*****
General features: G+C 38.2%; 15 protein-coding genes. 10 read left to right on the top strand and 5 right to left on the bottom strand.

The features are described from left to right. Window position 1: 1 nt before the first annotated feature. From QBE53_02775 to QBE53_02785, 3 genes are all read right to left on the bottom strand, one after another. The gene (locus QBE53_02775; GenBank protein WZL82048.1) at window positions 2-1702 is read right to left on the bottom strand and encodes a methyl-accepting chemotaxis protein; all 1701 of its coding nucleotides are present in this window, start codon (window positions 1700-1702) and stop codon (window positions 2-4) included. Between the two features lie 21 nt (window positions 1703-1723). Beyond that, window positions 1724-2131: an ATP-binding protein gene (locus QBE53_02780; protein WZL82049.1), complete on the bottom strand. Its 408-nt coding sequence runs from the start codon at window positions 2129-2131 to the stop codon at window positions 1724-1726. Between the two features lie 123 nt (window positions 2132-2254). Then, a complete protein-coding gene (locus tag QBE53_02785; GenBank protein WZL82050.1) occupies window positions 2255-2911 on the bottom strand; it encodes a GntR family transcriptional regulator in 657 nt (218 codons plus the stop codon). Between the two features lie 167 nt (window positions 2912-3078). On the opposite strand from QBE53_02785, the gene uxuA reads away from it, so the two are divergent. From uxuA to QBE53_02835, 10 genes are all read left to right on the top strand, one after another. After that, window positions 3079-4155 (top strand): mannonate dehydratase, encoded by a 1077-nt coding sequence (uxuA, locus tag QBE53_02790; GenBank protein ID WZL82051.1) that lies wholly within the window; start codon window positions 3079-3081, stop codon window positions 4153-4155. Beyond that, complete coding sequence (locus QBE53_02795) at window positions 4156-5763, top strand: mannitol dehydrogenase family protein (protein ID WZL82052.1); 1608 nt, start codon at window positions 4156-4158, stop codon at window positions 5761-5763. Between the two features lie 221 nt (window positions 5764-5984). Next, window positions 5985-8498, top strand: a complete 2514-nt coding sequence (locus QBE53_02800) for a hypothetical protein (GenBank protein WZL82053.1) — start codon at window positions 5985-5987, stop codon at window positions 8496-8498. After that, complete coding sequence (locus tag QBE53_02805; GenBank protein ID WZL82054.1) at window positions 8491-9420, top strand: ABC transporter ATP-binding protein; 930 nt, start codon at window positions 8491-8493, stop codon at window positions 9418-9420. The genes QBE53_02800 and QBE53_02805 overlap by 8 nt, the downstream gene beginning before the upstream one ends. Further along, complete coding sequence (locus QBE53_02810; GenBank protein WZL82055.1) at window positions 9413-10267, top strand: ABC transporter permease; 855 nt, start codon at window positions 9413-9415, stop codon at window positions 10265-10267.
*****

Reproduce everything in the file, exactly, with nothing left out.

General features: G+C 38.2%; 15 protein-coding genes. 10 read left to right on the top strand and 5 right to left on the bottom strand.

The features are described from left to right. Window position 1: 1 nt before the first annotated feature. From QBE53_02775 to QBE53_02785, 3 genes are all read right to left on the bottom strand, one after another. The gene (locus QBE53_02775; GenBank protein WZL82048.1) at window positions 2-1702 is read right to left on the bottom strand and encodes a methyl-accepting chemotaxis protein; all 1701 of its coding nucleotides are present in this window, start codon (window positions 1700-1702) and stop codon (window positions 2-4) included. Between the two features lie 21 nt (window positions 1703-1723). Beyond that, window positions 1724-2131: an ATP-binding protein gene (locus QBE53_02780; protein WZL82049.1), complete on the bottom strand. Its 408-nt coding sequence runs from the start codon at window positions 2129-2131 to the stop codon at window positions 1724-1726. Between the two features lie 123 nt (window positions 2132-2254). Then, a complete protein-coding gene (locus tag QBE53_02785; GenBank protein WZL82050.1) occupies window positions 2255-2911 on the bottom strand; it encodes a GntR family transcriptional regulator in 657 nt (218 codons plus the stop codon). Between the two features lie 167 nt (window positions 2912-3078). On the opposite strand from QBE53_02785, the gene uxuA reads away from it, so the two are divergent. From uxuA to QBE53_02835, 10 genes are all read left to right on the top strand, one after another. After that, window positions 3079-4155 (top strand): mannonate dehydratase, encoded by a 1077-nt coding sequence (uxuA, locus tag QBE53_02790; GenBank protein ID WZL82051.1) that lies wholly within the window; start codon window positions 3079-3081, stop codon window positions 4153-4155. Beyond that, complete coding sequence (locus QBE53_02795) at window positions 4156-5763, top strand: mannitol dehydrogenase family protein (protein ID WZL82052.1); 1608 nt, start codon at window positions 4156-4158, stop codon at window positions 5761-5763. Between the two features lie 221 nt (window positions 5764-5984). Next, window positions 5985-8498, top strand: a complete 2514-nt coding sequence (locus QBE53_02800) for a hypothetical protein (GenBank protein WZL82053.1) — start codon at window positions 5985-5987, stop codon at window positions 8496-8498. After that, complete coding sequence (locus tag QBE53_02805; GenBank protein ID WZL82054.1) at window positions 8491-9420, top strand: ABC transporter ATP-binding protein; 930 nt, start codon at window positions 8491-8493, stop codon at window positions 9418-9420. The genes QBE53_02800 and QBE53_02805 overlap by 8 nt, the downstream gene beginning before the upstream one ends. Further along, complete coding sequence (locus QBE53_02810; GenBank protein WZL82055.1) at window positions 9413-10267, top strand: ABC transporter permease; 855 nt, start codon at window positions 9413-9415, stop codon at window positions 10265-10267.